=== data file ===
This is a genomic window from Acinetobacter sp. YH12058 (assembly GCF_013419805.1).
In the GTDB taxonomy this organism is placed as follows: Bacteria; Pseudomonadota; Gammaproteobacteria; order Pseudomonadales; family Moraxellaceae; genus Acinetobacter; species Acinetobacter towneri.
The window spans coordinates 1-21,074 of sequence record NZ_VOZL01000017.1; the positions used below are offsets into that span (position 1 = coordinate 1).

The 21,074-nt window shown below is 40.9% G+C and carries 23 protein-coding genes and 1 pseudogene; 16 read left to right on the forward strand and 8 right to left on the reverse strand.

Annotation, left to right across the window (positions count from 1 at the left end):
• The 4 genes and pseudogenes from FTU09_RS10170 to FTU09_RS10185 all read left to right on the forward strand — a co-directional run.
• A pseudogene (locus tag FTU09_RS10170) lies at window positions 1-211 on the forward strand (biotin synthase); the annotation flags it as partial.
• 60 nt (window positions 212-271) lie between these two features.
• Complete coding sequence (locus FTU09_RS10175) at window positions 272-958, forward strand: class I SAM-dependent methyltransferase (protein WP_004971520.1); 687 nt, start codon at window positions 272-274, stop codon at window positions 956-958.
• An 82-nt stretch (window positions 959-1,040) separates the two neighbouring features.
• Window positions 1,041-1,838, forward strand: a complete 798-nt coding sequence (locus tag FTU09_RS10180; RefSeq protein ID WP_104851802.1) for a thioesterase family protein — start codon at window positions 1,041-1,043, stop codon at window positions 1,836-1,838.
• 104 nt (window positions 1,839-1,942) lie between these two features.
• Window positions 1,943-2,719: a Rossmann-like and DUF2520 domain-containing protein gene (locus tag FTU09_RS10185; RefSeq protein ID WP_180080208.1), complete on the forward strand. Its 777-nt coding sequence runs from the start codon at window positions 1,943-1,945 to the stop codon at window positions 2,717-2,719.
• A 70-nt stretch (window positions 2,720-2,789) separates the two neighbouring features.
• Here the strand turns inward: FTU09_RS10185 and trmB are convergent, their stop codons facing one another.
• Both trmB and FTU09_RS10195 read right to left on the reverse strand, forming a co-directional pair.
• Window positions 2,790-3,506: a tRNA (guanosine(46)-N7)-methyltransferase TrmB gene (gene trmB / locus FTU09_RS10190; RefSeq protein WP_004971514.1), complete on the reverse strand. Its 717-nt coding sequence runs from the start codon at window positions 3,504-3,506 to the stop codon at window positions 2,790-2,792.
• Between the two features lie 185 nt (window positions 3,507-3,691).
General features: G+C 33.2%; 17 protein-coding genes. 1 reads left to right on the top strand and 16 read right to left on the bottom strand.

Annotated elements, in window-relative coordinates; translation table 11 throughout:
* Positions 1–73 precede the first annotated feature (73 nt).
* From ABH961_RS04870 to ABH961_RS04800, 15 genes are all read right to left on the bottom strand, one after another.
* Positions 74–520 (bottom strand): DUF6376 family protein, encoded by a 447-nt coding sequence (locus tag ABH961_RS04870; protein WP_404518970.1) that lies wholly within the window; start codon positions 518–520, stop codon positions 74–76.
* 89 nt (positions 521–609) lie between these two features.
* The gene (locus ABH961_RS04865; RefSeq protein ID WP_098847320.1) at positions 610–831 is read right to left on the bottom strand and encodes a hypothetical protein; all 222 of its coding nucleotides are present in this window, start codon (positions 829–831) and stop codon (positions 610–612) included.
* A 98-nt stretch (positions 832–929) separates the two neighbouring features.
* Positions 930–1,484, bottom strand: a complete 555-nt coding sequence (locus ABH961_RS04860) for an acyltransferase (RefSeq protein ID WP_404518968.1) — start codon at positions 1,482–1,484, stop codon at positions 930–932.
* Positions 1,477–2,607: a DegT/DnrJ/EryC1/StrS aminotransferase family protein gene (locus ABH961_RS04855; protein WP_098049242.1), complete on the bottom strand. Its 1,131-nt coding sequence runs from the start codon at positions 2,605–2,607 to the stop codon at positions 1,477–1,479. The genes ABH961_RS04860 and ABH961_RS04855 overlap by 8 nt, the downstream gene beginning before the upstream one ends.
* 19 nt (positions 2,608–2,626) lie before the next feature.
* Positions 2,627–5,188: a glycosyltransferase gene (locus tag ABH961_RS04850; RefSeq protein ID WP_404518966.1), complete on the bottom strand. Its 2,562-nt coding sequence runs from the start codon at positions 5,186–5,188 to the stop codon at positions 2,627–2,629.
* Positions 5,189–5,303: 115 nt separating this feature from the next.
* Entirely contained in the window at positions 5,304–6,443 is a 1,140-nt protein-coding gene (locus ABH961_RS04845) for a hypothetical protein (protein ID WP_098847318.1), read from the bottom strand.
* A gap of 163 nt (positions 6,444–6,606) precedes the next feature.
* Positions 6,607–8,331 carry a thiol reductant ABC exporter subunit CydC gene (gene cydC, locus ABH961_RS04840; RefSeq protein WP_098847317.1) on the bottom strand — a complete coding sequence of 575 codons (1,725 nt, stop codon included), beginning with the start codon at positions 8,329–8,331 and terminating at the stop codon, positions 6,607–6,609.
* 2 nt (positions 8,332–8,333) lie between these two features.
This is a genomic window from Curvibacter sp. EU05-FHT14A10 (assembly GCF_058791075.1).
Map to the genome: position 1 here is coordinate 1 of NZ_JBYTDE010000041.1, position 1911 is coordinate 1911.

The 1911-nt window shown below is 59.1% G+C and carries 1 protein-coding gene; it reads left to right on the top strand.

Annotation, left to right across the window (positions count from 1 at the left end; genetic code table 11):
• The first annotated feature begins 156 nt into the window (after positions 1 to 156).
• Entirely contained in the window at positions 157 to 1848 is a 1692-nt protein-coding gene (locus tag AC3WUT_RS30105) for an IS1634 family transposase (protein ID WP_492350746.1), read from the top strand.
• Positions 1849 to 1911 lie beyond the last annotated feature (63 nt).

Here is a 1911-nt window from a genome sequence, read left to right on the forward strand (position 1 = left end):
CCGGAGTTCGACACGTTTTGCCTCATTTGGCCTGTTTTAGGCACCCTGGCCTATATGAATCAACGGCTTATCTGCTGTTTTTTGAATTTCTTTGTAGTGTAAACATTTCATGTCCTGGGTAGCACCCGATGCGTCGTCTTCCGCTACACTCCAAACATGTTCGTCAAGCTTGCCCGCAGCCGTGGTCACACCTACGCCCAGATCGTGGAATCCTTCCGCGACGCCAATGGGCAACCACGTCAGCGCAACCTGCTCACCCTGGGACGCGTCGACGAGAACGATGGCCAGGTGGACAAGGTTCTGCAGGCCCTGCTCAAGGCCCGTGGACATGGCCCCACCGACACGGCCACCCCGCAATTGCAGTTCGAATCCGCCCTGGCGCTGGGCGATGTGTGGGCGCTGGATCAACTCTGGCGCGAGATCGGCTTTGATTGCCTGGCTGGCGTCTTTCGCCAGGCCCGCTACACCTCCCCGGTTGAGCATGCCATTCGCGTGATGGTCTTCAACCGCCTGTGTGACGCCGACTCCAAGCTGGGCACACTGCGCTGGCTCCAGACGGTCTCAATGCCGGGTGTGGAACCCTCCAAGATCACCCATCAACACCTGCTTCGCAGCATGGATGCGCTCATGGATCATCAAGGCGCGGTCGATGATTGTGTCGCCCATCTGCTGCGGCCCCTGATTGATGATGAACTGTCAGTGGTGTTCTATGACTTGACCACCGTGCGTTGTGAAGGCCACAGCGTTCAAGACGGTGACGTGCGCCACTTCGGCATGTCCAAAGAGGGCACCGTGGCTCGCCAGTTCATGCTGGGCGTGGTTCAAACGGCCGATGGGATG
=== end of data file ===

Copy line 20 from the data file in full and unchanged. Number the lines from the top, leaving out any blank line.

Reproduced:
Annotated elements, in window-relative coordinates; translation table 11 throughout: